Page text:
Current approaches to knowledge use in K-12 education are frequently hampered by a number of impediments, including a disconnect among the research community, practitioners, developers and policy makers. To address the demand for knowledge-based solutions to educational problems and to sustain and expanded in significant ways over time, we could benefit from new approaches to effective knowledge use.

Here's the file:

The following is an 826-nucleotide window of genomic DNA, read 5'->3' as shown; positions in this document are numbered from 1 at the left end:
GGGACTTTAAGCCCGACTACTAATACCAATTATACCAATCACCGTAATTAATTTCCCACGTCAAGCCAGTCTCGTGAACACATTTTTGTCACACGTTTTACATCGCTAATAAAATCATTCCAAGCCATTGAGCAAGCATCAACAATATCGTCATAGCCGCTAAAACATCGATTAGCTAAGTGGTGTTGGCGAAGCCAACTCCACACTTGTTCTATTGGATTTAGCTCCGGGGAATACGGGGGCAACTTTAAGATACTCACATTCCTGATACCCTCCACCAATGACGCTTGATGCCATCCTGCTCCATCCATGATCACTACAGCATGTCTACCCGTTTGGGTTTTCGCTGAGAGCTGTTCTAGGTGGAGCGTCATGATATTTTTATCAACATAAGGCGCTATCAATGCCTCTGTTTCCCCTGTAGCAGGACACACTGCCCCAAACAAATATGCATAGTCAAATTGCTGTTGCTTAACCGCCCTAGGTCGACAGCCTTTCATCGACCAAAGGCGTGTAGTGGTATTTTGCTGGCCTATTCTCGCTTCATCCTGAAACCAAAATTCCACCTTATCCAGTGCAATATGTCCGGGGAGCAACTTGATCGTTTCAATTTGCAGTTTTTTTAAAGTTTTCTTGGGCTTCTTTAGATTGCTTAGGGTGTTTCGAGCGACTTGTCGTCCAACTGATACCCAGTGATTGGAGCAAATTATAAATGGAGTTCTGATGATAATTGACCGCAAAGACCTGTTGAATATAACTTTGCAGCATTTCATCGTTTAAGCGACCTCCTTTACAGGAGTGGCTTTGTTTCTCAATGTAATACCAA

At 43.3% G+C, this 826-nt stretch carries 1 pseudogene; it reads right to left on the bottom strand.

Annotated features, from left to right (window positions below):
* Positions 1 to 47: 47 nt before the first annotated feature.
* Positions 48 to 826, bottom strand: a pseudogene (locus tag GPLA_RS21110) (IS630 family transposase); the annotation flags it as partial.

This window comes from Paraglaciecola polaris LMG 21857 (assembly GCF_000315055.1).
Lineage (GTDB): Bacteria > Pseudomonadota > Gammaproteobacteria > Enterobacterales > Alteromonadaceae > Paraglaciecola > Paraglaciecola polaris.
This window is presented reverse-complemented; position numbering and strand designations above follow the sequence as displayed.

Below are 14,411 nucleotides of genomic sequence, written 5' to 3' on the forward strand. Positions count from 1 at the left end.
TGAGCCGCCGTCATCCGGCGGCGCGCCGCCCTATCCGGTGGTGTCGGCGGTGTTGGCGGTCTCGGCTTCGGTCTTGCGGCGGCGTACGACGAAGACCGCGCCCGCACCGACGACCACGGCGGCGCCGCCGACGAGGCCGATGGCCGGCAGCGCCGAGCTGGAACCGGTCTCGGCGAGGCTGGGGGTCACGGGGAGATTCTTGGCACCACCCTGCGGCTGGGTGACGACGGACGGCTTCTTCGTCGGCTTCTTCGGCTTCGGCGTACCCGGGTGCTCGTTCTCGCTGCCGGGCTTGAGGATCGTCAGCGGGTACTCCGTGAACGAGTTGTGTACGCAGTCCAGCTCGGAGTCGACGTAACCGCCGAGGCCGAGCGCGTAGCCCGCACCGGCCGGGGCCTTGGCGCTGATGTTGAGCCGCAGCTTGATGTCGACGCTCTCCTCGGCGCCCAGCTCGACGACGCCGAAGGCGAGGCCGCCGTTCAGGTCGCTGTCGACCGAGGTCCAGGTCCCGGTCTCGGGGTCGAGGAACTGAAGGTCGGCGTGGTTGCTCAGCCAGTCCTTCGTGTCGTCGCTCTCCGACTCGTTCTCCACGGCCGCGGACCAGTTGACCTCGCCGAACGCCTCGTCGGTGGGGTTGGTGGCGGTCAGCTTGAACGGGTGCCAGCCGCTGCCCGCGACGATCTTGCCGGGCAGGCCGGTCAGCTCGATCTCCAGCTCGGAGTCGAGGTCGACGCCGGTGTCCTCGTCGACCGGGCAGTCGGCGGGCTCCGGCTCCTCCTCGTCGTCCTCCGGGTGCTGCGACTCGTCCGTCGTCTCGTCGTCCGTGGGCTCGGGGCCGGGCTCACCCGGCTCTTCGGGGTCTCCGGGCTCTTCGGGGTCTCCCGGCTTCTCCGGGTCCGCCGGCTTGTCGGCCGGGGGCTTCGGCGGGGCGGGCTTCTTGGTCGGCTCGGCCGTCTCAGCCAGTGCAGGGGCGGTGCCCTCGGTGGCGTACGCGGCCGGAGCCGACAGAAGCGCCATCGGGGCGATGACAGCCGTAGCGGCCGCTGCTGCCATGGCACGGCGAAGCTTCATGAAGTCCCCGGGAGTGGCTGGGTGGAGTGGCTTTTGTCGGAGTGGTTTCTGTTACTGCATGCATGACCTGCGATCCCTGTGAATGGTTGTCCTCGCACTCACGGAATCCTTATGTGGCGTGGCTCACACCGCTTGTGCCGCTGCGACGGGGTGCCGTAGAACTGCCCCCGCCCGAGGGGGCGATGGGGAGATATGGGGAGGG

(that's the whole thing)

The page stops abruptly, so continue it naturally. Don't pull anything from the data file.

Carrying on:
The National Education Knowledge Industry Association works to make effective knowledge use a theme of school improvement policies and practice. In his recent article, “At the Tipping Point: Knowledge-driven Reform,” Jim Kohlmoos writes that, as in other areas of national import, (e.g., defense and health) significant advances in public education require the federal government to be the principal investor in R&D. “But at the point where standards-based reform is on the cusp of transition from accountability to solutions, the federal investment in k-12 R&D is grossly insufficient.”